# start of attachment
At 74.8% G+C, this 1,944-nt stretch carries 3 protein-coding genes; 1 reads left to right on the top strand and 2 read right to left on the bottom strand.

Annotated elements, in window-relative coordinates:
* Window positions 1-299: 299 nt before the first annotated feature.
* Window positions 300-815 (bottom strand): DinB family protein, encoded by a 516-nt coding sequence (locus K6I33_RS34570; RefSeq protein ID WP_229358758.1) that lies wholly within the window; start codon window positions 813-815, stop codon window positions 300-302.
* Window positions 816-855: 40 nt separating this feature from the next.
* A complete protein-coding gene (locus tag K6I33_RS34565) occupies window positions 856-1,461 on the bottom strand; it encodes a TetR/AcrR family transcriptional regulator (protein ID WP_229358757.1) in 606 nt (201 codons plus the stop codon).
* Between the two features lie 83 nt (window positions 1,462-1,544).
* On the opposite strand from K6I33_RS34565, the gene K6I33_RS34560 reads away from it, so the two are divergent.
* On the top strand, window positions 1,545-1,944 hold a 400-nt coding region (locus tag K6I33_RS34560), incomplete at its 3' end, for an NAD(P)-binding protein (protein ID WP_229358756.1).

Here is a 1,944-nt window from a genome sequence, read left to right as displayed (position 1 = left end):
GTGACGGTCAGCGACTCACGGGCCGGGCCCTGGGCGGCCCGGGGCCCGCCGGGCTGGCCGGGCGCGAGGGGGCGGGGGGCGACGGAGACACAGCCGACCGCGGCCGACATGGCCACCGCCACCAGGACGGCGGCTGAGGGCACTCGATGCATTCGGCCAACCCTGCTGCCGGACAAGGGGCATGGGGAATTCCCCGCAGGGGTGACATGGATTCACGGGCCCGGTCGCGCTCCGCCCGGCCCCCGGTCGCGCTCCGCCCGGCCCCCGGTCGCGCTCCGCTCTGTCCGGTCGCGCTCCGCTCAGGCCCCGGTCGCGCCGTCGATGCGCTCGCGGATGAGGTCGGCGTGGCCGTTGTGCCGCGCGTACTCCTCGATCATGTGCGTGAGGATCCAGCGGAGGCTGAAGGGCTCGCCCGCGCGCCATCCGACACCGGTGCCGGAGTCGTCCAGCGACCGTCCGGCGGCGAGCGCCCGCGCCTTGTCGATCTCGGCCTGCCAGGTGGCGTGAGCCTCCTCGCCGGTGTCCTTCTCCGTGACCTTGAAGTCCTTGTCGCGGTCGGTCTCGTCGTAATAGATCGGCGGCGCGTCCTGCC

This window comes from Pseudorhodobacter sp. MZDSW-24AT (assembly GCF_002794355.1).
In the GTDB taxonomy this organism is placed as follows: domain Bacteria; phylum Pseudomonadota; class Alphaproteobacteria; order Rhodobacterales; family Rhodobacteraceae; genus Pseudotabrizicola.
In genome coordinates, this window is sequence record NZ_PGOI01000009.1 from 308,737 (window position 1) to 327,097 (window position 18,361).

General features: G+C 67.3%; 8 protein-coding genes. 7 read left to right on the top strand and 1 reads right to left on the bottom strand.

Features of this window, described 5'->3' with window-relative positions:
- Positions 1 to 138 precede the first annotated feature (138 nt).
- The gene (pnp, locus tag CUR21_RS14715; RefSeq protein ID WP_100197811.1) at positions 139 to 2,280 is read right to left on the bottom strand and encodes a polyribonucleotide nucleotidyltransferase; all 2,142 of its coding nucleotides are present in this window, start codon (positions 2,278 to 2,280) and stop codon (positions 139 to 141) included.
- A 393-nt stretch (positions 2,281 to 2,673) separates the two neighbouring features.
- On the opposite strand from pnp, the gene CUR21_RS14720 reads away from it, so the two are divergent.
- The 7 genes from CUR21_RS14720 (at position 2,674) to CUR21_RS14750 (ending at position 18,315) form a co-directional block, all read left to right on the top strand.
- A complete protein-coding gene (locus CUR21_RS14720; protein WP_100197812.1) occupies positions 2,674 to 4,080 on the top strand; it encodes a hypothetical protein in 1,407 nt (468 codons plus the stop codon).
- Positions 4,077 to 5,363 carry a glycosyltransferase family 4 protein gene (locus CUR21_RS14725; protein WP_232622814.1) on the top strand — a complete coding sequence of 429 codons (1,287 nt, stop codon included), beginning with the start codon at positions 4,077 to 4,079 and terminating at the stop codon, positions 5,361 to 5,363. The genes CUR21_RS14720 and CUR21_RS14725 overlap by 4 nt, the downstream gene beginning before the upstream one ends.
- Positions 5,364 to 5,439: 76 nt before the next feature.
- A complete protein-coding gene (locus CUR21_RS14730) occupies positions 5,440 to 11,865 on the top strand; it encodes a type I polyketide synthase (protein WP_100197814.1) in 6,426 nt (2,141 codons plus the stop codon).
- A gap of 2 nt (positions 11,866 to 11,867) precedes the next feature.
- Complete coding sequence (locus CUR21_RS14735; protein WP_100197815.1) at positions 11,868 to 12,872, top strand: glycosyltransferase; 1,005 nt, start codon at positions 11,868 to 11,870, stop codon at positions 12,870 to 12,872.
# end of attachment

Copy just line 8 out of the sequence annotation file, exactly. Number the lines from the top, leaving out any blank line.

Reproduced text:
* On the opposite strand from K6I33_RS34565, the gene K6I33_RS34560 reads away from it, so the two are divergent.